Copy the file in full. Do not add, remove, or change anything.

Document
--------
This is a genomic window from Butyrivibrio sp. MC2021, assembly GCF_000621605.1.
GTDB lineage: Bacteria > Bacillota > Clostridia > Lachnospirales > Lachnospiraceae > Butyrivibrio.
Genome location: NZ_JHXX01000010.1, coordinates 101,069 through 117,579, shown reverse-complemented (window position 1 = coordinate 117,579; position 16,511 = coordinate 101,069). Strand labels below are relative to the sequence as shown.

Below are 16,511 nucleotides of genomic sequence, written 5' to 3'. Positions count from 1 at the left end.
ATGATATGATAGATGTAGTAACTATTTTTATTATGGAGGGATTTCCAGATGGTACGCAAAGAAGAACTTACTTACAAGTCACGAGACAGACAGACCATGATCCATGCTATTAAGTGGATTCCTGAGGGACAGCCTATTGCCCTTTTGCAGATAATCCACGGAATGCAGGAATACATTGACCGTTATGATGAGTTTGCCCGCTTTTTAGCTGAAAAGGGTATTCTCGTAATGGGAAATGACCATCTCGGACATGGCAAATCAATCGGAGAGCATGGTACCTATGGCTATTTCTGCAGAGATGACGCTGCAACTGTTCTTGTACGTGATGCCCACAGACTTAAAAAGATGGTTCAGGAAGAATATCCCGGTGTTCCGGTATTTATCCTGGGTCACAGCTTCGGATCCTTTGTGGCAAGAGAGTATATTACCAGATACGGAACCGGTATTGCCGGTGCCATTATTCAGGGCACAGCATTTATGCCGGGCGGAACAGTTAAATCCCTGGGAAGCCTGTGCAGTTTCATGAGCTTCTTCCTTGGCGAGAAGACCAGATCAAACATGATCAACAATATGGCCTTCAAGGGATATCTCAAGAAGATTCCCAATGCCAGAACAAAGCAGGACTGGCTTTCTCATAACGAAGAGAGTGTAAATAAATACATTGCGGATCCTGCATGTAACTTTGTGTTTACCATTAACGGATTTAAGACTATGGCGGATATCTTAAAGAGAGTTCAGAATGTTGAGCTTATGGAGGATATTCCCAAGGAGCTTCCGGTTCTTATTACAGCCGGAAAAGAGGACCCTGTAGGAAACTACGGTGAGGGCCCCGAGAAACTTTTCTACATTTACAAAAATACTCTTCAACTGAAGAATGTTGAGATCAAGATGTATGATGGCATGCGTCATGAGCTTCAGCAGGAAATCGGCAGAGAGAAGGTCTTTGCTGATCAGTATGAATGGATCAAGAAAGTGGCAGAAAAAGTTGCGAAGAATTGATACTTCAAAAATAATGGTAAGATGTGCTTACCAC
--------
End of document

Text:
This is a genomic window from Butyrivibrio sp. MC2021, assembly GCF_000621605.1.
GTDB lineage: Bacteria > Bacillota > Clostridia > Lachnospirales > Lachnospiraceae > Butyrivibrio.
Genome location: NZ_JHXX01000010.1, coordinates 101,069 through 117,579, shown reverse-complemented (window position 1 = coordinate 117,579; position 16,511 = coordinate 101,069). Strand labels below are relative to the sequence as shown.

Below are 16,511 nucleotides of genomic sequence, written 5' to 3'. Positions count from 1 at the left end.
ATGATATGATAGATGTAGTAACTATTTTTATTATGGAGGGATTTCCAGATGGTACGCAAAGAAGAACTTACTTACAAGTCACGAGACAGACAGACCATGATCCATGCTATTAAGTGGATTCCTGAGGGACAGCCTATTGCCCTTTTGCAGATAATCCACGGAATGCAGGAATACATTGACCGTTATGATGAGTTTGCCCGCTTTTTAGCTGAAAAGGGTATTCTCGTAATGGGAAATGACCATCTCGGACATGGCAAATCAATCGGAGAGCATGGTACCTATGGCTATTTCTGCAGAGATGACGCTGCAACTGTTCTTGTACGTGATGCCCACAGACTTAAAAAGATGGTTCAGGAAGAATATCCCGGTGTTCCGGTATTTATCCTGGGTCACAGCTTCGGATCCTTTGTGGCAAGAGAGTATATTACCAGATACGGAACCGGTATTGCCGGTGCCATTATTCAGGGCACAGCATTTATGCCGGGCGGAACAGTTAAATCCCTGGGAAGCCTGTGCAGTTTCATGAGCTTCTTCCTTGGCGAGAAGACCAGATCAAACATGATCAACAATATGGCCTTCAAGGGATATCTCAAGAAGATTCCCAATGCCAGAACAAAGCAGGACTGGCTTTCTCATAACGAAGAGAGTGTAAATAAATACATTGCGGATCCTGCATGTAACTTTGTGTTTACCATTAACGGATTTAAGACTATGGCGGATATCTTAAAGAGAGTTCAGAATGTTGAGCTTATGGAGGATATTCCCAAGGAGCTTCCGGTTCTTATTACAGCCGGAAAAGAGGACCCTGTAGGAAACTACGGTGAGGGCCCCGAGAAACTTTTCTACATTTACAAAAATACTCTTCAACTGAAGAATGTTGAGATCAAGATGTATGATGGCATGCGTCATGAGCTTCAGCAGGAAATCGGCAGAGAGAAGGTCTTTGCTGATCAGTATGAATGGATCAAGAAAGTGGCAGAAAAAGTTGCGAAGAATTGATACTTCAAAAATAATGGTAAGATGTGCTTACCAC